soon as the stone comes into contact with the cutting-disc it gives off
a typical smell. An experienced cutter can even tell from the odour how
intense the colour is. When polishing this stone, he must handle it
gently on account of its modest hardness and not subject it to much
pressure. But there is no need for the wearer to worry: a lapis lazuli
that has grown matt from having been worn too much can easily be
repolished at any time. Lapis lazuli is often sealed with colourless
wax or synthetic resin. As long as these substances are not mixed with
any colouring agent, this sealing process simply has the effect of
improving the stone’s wearing qualities. Having said that, the stone
should always be protected from acidic substances, and it should not be
exposed to too much sunlight.

As they did more than 5000 years ago, the best raw stones still come
from the steep Hindu Kush in the north-east of Afghanistan. The lumps
of blue rock, extracted from the inhospitable mountains by blasting,
are brought down into the valley in the summer months by mules. Nature
also created deposits in Russia, to the west of Lake Baikal, and in the
Chilean Andes, where the blue rock often has white or grey lime running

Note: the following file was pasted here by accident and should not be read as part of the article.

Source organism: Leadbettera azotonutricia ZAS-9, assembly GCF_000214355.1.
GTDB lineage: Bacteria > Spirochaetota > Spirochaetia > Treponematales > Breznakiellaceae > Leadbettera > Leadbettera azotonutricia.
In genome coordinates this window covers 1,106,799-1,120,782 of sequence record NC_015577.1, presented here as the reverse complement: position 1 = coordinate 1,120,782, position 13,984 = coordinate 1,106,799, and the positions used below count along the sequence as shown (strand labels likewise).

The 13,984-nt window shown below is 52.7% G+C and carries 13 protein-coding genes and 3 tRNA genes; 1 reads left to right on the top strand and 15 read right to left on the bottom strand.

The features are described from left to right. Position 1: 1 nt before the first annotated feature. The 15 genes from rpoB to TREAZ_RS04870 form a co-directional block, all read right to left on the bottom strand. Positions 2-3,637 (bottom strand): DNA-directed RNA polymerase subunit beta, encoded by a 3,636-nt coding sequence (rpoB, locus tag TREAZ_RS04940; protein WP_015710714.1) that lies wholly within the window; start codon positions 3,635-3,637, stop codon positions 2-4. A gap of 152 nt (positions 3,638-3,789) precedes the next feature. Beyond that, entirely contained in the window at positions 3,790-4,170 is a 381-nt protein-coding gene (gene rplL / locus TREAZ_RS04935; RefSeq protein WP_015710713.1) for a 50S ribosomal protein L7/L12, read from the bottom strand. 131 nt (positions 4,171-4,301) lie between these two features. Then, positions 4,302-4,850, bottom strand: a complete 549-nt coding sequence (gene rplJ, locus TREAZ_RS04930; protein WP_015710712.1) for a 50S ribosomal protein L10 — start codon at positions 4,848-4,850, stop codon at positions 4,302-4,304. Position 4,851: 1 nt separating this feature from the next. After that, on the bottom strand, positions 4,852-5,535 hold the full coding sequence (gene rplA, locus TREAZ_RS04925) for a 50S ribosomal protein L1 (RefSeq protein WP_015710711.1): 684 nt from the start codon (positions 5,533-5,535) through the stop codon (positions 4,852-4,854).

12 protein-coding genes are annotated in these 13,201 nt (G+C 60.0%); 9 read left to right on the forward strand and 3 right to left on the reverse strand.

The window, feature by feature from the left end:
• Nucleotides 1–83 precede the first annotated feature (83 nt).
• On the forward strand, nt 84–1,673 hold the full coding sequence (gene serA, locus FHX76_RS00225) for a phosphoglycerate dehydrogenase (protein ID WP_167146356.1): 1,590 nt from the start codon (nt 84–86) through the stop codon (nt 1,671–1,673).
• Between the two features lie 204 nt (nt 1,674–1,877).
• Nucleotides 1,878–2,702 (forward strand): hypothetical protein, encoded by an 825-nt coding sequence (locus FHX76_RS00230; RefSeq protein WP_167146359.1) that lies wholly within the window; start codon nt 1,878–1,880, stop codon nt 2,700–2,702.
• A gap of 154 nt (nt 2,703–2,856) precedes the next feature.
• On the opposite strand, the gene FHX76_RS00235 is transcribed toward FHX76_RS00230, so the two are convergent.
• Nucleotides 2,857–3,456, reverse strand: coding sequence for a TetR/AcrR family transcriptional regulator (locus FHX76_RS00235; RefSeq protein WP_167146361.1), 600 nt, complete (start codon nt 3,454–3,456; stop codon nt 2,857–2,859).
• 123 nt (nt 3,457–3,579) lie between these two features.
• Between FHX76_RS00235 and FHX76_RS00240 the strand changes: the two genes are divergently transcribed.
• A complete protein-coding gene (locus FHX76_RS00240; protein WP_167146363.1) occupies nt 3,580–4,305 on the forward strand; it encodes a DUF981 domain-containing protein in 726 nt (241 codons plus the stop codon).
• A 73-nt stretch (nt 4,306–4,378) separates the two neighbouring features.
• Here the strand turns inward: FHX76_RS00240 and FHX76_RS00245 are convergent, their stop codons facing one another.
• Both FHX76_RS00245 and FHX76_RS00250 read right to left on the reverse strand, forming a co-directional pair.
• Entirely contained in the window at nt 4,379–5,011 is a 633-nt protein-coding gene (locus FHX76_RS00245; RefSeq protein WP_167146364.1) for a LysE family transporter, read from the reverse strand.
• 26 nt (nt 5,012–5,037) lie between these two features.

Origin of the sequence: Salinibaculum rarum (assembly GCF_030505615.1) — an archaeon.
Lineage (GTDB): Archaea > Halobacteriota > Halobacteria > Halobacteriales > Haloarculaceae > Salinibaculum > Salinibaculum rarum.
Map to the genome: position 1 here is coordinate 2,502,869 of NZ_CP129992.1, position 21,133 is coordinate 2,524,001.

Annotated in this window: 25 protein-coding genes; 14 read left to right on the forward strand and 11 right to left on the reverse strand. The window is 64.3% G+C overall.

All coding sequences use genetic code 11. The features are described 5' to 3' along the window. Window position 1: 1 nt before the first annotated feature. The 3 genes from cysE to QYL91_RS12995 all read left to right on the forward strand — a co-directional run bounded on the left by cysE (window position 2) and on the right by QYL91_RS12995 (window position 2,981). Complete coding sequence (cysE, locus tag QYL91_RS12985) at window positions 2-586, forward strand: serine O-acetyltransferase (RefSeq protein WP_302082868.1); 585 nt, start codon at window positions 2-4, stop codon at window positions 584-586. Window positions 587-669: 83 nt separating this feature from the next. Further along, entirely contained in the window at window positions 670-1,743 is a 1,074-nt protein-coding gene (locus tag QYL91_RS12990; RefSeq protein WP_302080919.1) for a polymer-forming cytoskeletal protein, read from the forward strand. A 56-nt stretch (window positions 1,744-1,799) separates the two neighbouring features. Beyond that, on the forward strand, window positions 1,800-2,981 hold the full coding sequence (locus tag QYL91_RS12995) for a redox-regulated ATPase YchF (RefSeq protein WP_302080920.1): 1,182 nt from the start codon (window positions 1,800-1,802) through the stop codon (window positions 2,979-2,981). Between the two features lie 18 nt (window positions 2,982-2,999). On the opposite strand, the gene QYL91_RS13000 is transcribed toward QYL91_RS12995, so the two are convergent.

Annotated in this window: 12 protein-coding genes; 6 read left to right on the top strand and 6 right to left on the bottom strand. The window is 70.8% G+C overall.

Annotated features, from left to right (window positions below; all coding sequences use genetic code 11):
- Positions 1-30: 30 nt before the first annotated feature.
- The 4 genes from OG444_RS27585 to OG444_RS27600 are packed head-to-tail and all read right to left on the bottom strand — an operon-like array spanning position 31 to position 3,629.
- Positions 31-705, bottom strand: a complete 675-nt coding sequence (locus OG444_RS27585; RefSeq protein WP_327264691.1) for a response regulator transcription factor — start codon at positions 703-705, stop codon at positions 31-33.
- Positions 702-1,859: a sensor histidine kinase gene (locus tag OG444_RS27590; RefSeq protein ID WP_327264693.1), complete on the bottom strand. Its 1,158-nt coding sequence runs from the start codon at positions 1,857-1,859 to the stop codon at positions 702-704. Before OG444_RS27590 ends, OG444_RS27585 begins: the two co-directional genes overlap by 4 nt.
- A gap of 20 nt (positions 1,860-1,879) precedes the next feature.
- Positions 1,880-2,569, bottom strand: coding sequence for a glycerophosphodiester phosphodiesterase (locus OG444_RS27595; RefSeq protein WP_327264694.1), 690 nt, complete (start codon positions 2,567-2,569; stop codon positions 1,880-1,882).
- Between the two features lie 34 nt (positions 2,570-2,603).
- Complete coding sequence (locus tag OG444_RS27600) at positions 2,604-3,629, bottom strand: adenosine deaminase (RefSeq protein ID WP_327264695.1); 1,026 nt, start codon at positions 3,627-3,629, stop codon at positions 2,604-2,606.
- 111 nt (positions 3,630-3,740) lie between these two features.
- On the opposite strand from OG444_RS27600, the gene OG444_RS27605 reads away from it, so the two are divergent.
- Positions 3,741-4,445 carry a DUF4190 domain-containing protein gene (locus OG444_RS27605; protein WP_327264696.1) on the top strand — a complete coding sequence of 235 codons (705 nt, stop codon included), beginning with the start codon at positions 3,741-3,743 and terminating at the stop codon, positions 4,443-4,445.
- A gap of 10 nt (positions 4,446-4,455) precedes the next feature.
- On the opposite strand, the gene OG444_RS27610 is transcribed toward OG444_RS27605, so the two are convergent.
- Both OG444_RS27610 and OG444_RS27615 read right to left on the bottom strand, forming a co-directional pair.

through it. In smaller amounts, lapis lazuli is also found in Italy,
Mongolia, the USA and Canada, Myanmar and Pakistan, but in really good
qualities it is rare all over. That is why the prices of jewellery with
lapis lazuli vary very widely, from luxurious to quite inexpensive. The
prices of this gemstone are largely dependent on the beauty and
intensity of the colour. The most popular is an intense, deep blue.
Women with a pale complexion, however, often prefer the lighter shades
of blue. Finely distributed crystals of pyrites which shimmer in gold
and look like sequins will increase the value of the gemstone, whilst a
restless, rough or blotchy grain will reduce it.

Lapis lazuli is a versatile and popular gemstone which has shown
extraordinary stability in the turbulent tides of fashion. No wonder,
since it has fascinated both men and women for thousands of years with
its fabulous colour and those golden points of light formed by pyrites.

See the Top Ten Summer 2016 Trends for Women Over 40


Leave a Reply